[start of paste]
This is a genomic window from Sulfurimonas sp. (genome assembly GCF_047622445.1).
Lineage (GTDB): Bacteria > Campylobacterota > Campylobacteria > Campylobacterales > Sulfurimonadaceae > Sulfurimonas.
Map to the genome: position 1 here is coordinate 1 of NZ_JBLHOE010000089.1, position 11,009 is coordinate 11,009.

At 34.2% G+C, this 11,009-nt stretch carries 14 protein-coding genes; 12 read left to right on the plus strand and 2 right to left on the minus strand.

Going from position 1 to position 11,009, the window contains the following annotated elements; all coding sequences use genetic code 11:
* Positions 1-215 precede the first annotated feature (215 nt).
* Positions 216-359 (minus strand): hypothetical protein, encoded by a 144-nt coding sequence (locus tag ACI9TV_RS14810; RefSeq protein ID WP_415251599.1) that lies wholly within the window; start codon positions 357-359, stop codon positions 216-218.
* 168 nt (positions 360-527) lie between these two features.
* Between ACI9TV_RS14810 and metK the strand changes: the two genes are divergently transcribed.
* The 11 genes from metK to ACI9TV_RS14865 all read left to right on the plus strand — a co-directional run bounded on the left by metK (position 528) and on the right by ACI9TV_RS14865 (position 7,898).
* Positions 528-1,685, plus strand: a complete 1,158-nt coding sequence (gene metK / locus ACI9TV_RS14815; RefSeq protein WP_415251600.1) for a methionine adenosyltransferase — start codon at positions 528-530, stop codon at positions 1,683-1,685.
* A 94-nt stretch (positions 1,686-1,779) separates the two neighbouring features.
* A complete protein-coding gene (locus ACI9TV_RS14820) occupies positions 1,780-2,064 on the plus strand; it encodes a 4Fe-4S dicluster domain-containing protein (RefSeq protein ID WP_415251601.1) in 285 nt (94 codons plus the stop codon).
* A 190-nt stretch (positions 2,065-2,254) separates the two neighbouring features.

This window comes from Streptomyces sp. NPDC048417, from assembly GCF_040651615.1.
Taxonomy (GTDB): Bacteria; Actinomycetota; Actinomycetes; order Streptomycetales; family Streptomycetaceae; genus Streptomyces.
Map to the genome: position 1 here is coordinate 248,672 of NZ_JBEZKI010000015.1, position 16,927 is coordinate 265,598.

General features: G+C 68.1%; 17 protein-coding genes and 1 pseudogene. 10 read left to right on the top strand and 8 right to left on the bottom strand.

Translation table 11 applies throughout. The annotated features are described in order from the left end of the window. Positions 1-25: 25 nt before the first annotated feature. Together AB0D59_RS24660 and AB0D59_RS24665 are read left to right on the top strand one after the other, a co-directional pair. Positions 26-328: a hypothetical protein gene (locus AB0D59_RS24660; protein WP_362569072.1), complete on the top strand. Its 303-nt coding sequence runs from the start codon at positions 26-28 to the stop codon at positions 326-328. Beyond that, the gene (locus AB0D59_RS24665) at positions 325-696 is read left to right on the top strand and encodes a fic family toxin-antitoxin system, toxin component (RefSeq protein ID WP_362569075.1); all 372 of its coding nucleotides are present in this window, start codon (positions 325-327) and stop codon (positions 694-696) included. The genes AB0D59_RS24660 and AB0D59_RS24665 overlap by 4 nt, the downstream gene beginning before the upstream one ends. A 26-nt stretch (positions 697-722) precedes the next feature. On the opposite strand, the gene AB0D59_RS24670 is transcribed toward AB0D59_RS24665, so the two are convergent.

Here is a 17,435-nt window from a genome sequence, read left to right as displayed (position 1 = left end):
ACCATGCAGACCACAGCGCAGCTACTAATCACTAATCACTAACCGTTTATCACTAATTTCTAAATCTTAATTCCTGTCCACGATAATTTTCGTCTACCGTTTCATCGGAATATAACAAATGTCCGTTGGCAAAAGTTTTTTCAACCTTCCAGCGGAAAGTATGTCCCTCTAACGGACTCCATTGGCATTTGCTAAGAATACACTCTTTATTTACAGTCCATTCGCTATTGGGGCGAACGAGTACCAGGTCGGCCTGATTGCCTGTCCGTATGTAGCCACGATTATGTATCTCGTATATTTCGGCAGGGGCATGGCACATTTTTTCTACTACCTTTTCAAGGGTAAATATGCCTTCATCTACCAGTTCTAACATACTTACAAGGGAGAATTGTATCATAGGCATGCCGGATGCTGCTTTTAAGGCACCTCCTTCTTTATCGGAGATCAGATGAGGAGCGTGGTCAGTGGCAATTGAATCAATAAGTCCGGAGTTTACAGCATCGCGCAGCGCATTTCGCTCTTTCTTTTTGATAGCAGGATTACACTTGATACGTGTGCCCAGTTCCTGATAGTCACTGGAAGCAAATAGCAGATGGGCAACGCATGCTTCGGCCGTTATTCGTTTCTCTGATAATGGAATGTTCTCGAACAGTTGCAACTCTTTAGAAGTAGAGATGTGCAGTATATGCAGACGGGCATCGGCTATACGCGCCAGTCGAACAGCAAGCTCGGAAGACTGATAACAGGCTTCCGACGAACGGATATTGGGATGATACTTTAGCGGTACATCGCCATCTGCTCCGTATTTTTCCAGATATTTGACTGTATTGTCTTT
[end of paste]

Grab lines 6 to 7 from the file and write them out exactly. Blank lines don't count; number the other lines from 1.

* Positions 1-215 precede the first annotated feature (215 nt).
* Positions 216-359 (minus strand): hypothetical protein, encoded by a 144-nt coding sequence (locus tag ACI9TV_RS14810; RefSeq protein ID WP_415251599.1) that lies wholly within the window; start codon positions 357-359, stop codon positions 216-218.